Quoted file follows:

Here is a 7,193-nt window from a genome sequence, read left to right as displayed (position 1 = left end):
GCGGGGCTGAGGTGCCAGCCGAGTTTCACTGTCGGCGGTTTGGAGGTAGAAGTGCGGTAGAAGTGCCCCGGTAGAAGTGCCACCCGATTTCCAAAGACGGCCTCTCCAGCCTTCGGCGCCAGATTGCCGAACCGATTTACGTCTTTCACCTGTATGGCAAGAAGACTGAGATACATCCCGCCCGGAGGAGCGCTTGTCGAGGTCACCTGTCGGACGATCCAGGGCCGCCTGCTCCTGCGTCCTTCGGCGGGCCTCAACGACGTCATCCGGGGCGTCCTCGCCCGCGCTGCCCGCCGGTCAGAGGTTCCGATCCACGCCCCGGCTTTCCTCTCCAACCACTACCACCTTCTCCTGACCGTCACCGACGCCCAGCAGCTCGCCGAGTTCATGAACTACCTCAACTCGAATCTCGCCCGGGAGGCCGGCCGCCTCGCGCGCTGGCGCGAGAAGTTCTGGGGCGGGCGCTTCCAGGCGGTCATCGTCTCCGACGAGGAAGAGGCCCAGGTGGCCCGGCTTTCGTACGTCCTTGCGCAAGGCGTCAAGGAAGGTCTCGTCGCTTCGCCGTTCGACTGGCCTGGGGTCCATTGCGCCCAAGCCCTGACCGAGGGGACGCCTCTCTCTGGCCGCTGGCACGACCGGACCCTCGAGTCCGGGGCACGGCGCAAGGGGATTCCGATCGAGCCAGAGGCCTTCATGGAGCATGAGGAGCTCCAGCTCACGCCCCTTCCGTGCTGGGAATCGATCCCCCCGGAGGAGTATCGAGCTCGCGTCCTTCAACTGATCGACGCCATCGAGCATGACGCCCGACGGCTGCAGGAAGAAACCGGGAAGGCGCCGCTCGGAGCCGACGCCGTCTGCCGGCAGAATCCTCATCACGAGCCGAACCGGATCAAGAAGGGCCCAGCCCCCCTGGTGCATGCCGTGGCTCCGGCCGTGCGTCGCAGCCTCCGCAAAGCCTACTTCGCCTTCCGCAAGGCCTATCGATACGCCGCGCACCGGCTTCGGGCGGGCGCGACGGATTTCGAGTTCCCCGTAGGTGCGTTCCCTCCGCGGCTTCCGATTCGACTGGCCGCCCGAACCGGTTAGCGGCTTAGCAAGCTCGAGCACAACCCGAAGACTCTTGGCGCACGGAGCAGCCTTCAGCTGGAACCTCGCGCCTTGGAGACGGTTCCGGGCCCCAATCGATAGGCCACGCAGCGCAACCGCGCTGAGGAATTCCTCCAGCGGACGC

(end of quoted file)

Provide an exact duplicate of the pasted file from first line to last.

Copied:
Here is a 7,193-nt window from a genome sequence, read left to right as displayed (position 1 = left end):
GCGGGGCTGAGGTGCCAGCCGAGTTTCACTGTCGGCGGTTTGGAGGTAGAAGTGCGGTAGAAGTGCCCCGGTAGAAGTGCCACCCGATTTCCAAAGACGGCCTCTCCAGCCTTCGGCGCCAGATTGCCGAACCGATTTACGTCTTTCACCTGTATGGCAAGAAGACTGAGATACATCCCGCCCGGAGGAGCGCTTGTCGAGGTCACCTGTCGGACGATCCAGGGCCGCCTGCTCCTGCGTCCTTCGGCGGGCCTCAACGACGTCATCCGGGGCGTCCTCGCCCGCGCTGCCCGCCGGTCAGAGGTTCCGATCCACGCCCCGGCTTTCCTCTCCAACCACTACCACCTTCTCCTGACCGTCACCGACGCCCAGCAGCTCGCCGAGTTCATGAACTACCTCAACTCGAATCTCGCCCGGGAGGCCGGCCGCCTCGCGCGCTGGCGCGAGAAGTTCTGGGGCGGGCGCTTCCAGGCGGTCATCGTCTCCGACGAGGAAGAGGCCCAGGTGGCCCGGCTTTCGTACGTCCTTGCGCAAGGCGTCAAGGAAGGTCTCGTCGCTTCGCCGTTCGACTGGCCTGGGGTCCATTGCGCCCAAGCCCTGACCGAGGGGACGCCTCTCTCTGGCCGCTGGCACGACCGGACCCTCGAGTCCGGGGCACGGCGCAAGGGGATTCCGATCGAGCCAGAGGCCTTCATGGAGCATGAGGAGCTCCAGCTCACGCCCCTTCCGTGCTGGGAATCGATCCCCCCGGAGGAGTATCGAGCTCGCGTCCTTCAACTGATCGACGCCATCGAGCATGACGCCCGACGGCTGCAGGAAGAAACCGGGAAGGCGCCGCTCGGAGCCGACGCCGTCTGCCGGCAGAATCCTCATCACGAGCCGAACCGGATCAAGAAGGGCCCAGCCCCCCTGGTGCATGCCGTGGCTCCGGCCGTGCGTCGCAGCCTCCGCAAAGCCTACTTCGCCTTCCGCAAGGCCTATCGATACGCCGCGCACCGGCTTCGGGCGGGCGCGACGGATTTCGAGTTCCCCGTAGGTGCGTTCCCTCCGCGGCTTCCGATTCGACTGGCCGCCCGAACCGGTTAGCGGCTTAGCAAGCTCGAGCACAACCCGAAGACTCTTGGCGCACGGAGCAGCCTTCAGCTGGAACCTCGCGCCTTGGAGACGGTTCCGGGCCCCAATCGATAGGCCACGCAGCGCAACCGCGCTGAGGAATTCCTCCAGCGGACGC